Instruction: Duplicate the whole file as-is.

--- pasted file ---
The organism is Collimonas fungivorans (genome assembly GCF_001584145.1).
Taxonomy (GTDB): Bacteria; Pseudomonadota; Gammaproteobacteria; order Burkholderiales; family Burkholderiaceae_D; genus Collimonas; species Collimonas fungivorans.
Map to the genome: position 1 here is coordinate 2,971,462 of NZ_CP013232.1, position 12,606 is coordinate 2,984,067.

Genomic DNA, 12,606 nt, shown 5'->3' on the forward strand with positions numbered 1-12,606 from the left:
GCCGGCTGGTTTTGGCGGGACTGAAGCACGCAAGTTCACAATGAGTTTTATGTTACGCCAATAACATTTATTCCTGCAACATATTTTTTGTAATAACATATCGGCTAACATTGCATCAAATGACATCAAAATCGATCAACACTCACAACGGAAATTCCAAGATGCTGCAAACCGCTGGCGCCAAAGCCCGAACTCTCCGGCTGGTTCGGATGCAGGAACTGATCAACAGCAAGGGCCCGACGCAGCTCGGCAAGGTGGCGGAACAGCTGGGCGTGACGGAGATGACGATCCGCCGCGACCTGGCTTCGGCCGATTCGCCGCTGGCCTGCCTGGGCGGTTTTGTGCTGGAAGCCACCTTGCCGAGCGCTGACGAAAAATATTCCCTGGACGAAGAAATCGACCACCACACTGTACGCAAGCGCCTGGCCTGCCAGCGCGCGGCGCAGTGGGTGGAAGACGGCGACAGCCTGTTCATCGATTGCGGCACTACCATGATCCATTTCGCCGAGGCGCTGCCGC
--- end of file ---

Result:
The organism is Collimonas fungivorans (genome assembly GCF_001584145.1).
Taxonomy (GTDB): Bacteria; Pseudomonadota; Gammaproteobacteria; order Burkholderiales; family Burkholderiaceae_D; genus Collimonas; species Collimonas fungivorans.
Map to the genome: position 1 here is coordinate 2,971,462 of NZ_CP013232.1, position 12,606 is coordinate 2,984,067.

Genomic DNA, 12,606 nt, shown 5'->3' on the forward strand with positions numbered 1-12,606 from the left:
GCCGGCTGGTTTTGGCGGGACTGAAGCACGCAAGTTCACAATGAGTTTTATGTTACGCCAATAACATTTATTCCTGCAACATATTTTTTGTAATAACATATCGGCTAACATTGCATCAAATGACATCAAAATCGATCAACACTCACAACGGAAATTCCAAGATGCTGCAAACCGCTGGCGCCAAAGCCCGAACTCTCCGGCTGGTTCGGATGCAGGAACTGATCAACAGCAAGGGCCCGACGCAGCTCGGCAAGGTGGCGGAACAGCTGGGCGTGACGGAGATGACGATCCGCCGCGACCTGGCTTCGGCCGATTCGCCGCTGGCCTGCCTGGGCGGTTTTGTGCTGGAAGCCACCTTGCCGAGCGCTGACGAAAAATATTCCCTGGACGAAGAAATCGACCACCACACTGTACGCAAGCGCCTGGCCTGCCAGCGCGCGGCGCAGTGGGTGGAAGACGGCGACAGCCTGTTCATCGATTGCGGCACTACCATGATCCATTTCGCCGAGGCGCTGCCGC